Sounds Good to Me: A Q&A With Shure’s Michael Pettersen
ALEXANDRIA, VA.—Anyone who has been in the television industry for more than a few months knows that getting good audio is much harder than getting good video. And poor audio will make even the best-looking video seem like the overall production is amateurish.
So it’s time to take a look at audio and examine the state-of-the-art in microphones. Good audio begins with a quality mic and the right technique, but there are always technical advances that can mean new mic designs and operating procedures.
Broadcast Engineering Extra talked with Michael Pettersen, the director of product technical support for Shure. Shure is one of the oldest and most-trusted names in the microphone business—for example, Shure supplies the two SM57 microphones used by the U.S. president at press conferences.
In addition to being Shure’s director of product technical support, Pettersen is also the company’s corporate historian. Throughout his 38 years of service with Shure, Pettersen has held multiple positions within sales, marketing and engineering. He created the Shure Consultant Liaison Program and co-authored the two-volume, 400-page Shure history book published in 2000.
BE Extra: Are there any new active technologies for improving the directionality of microphones? How do these work?
Pettersen: Yes. An array of multiple mics controlled by digital signal processing can produce different pick up patterns. These pickup patterns can be electronically aimed at desired sound sources and away from noise sources. Typical applications that could benefit from array mics are video conferences and talk shows.
BE Extra: Lavalier mics are available in both directional and omnidirectional varieties. When and why should one be chosen over another?
Pettersen: It is true that a directional lavalier will pick up less background noise than a similar-quality omnidirectional lavalier. However, an omni lavalier has these advantages over the directional lavalier: Less wind noise, no bass build up due to proximity effect, reduced handling and vibration noise, works no matter how it is oriented toward the talker’s mouth, impossible to talk outside of the polar pattern, and less P-popping from plosive sounds.
BE Extra: Often when listening to a news story on television, the reporter’s voice differs dramatically between when speaking on camera and off camera—clearly two different mics are used. What do you advise a broadcaster regarding this situation? Always use the best mic for the application? Or simply use the same quality mic to get both the on-camera and off-camera audio?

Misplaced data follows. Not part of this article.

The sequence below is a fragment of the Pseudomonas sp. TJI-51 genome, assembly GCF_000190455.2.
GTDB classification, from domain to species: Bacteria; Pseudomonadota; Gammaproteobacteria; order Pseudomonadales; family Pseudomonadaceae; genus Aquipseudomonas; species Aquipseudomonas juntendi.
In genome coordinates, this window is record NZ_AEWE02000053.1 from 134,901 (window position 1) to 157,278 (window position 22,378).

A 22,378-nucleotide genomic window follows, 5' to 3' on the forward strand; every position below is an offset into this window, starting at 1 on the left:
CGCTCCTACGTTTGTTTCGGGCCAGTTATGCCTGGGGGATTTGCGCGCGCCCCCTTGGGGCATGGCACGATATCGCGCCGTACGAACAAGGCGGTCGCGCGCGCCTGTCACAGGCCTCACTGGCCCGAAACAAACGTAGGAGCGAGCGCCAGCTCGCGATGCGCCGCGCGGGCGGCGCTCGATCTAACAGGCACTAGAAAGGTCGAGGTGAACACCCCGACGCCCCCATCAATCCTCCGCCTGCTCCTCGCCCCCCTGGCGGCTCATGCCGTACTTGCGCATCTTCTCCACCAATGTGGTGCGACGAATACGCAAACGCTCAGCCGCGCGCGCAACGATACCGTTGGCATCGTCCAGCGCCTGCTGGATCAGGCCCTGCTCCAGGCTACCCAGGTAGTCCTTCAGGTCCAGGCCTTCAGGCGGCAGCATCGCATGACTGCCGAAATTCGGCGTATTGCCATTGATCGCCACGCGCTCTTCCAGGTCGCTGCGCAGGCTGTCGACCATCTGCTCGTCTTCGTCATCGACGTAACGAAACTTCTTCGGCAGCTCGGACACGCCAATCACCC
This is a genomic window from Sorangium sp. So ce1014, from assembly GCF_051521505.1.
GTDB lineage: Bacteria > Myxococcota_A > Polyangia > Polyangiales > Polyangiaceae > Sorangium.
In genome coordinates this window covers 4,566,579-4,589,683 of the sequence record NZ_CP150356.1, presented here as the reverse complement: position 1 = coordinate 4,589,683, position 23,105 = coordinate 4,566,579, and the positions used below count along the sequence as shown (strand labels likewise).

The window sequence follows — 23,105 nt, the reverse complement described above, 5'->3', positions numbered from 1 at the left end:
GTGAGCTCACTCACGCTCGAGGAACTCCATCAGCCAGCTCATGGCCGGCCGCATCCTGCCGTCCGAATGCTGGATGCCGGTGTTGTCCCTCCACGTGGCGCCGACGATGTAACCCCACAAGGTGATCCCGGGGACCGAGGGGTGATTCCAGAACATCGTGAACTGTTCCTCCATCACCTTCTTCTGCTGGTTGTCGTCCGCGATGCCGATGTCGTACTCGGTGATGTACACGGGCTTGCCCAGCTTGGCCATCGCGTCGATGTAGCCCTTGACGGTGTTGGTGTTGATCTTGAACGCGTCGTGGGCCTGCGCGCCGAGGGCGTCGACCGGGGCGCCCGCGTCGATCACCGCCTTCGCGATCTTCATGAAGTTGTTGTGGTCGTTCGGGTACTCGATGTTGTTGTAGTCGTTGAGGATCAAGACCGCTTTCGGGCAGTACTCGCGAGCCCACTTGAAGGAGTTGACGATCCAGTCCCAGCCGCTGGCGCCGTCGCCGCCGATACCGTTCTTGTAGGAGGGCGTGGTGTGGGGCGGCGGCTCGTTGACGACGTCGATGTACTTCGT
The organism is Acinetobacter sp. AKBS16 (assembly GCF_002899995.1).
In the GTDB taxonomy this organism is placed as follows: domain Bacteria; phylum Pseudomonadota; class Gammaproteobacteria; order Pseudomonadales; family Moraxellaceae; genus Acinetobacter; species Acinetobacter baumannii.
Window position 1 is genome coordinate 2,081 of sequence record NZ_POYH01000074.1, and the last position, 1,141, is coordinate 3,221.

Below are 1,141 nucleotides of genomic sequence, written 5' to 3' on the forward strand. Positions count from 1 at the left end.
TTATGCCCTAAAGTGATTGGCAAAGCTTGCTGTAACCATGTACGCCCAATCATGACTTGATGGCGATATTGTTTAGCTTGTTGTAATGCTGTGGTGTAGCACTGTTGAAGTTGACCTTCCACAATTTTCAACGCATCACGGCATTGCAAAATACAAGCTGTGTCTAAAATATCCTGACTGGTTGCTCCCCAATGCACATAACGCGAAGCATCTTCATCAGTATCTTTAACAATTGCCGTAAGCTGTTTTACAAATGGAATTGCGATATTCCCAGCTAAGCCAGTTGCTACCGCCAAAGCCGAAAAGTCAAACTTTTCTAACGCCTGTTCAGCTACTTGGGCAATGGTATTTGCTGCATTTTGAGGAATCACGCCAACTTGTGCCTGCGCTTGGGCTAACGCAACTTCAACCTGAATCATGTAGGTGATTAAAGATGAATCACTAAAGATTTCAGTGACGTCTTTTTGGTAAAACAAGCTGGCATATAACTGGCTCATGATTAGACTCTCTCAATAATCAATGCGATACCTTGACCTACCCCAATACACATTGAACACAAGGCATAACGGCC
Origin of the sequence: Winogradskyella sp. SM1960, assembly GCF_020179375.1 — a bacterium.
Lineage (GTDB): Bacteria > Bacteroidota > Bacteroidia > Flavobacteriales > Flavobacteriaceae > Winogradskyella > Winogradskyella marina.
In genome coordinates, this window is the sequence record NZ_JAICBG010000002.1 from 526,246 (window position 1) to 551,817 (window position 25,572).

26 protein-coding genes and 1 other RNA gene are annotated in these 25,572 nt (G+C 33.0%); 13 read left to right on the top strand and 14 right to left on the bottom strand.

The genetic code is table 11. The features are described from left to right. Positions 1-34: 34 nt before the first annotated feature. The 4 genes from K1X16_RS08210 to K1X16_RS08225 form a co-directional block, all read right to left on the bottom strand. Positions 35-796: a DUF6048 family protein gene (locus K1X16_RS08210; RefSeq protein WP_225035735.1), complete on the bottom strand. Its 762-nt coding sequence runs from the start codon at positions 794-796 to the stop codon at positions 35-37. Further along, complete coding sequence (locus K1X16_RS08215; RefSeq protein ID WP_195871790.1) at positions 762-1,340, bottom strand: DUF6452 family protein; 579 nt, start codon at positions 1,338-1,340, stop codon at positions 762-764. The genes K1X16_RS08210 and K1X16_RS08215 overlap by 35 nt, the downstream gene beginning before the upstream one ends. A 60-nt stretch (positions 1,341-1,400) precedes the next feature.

Pettersen: These differences are primarily a result of the acoustical conditions. Voice-overs are created in an acoustically treated (“dead”) room by using a mic optimized for an announcer. Meanwhile, the live broadcast is “on location,” with a mic optimized to minimize wind noise and handling noise; and the “location” is not acoustically treated. Place the location microphone in the acoustically treated room, and it will sound quite different because of the room acoustics. Choose the best mic for the job and accept the acoustical results.
The Shure QLXD124 is a digital wireless mic system.
BE Extra: There are a lot of unanswered questions regarding the upcoming spectrum auction, including its effect on wireless microphone systems. If a video producer needs to buy a wireless system today, are there any features/specs that will future-proof the product? What should the producer look for?
Pettersen: Unfortunately, no wireless system can be 100-percent future-proof, as the FCC is in control of the spectrum situation, not wireless mic manufacturers. However, some good advice for purchasing wireless systems in 2015 is to procure a digital UHF system that operates in the range of 470 MHz to 600 MHz band. And, a wireless system that offers battery rechargeability is a plus. A digital wireless system in this band should be useable for many years.
BE Extra: How many wireless systems can be running in one location at one time? How might this be affected by the spectrum auction?
Pettersen: The number of systems that can be used at one time is dependent on the wireless series selected. Shure offers many different systems at different price points, which results in a variance of this capability. As an example, the Shure ULX-D Series, in High Density mode, can support up to 100 systems in one venue. At this time, it is impossible to predict the impact the spectrum auction will have on this aspect of wireless use, but reduced available wireless spectrum may indeed reduce the number of systems that can operate simultaneously.
BE Extra: What else should we know about either wired or wireless mics? Is there new technology coming that promises to improve the quality/performance of microphones?
Pettersen: The audio quality of wired mics has been excellent dating back to the 1930s. I would say that the audio quality of microphones has been evolutionary, not revolutionary! Dynamic, condenser and ribbon transducer technologies are well established and will continue to be in use for many decades. In the wireless realm, the shift from analog to digital has been a major innovation, allowing for better audio quality, more simultaneous systems in operation and precise control of wireless parameters using computer networks.
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Bob Kovacs is the former Technology Editor for TV Tech and editor of Government Video. He is a long-time video engineer and writer, who now works as a video producer for a government agency. In 2020, Kovacs won several awards as the editor and co-producer of the short film "Rendezvous."